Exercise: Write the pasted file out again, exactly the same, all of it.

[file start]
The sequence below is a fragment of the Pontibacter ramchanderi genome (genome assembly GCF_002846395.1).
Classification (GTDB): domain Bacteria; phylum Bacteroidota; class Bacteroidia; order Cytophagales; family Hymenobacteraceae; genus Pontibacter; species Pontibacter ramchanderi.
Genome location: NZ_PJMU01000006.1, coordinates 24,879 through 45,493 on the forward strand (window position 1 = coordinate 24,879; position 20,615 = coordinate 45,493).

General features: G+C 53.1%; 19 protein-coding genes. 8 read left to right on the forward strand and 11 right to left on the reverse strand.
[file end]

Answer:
The sequence below is a fragment of the Pontibacter ramchanderi genome (genome assembly GCF_002846395.1).
Classification (GTDB): domain Bacteria; phylum Bacteroidota; class Bacteroidia; order Cytophagales; family Hymenobacteraceae; genus Pontibacter; species Pontibacter ramchanderi.
Genome location: NZ_PJMU01000006.1, coordinates 24,879 through 45,493 on the forward strand (window position 1 = coordinate 24,879; position 20,615 = coordinate 45,493).

General features: G+C 53.1%; 19 protein-coding genes. 8 read left to right on the forward strand and 11 right to left on the reverse strand.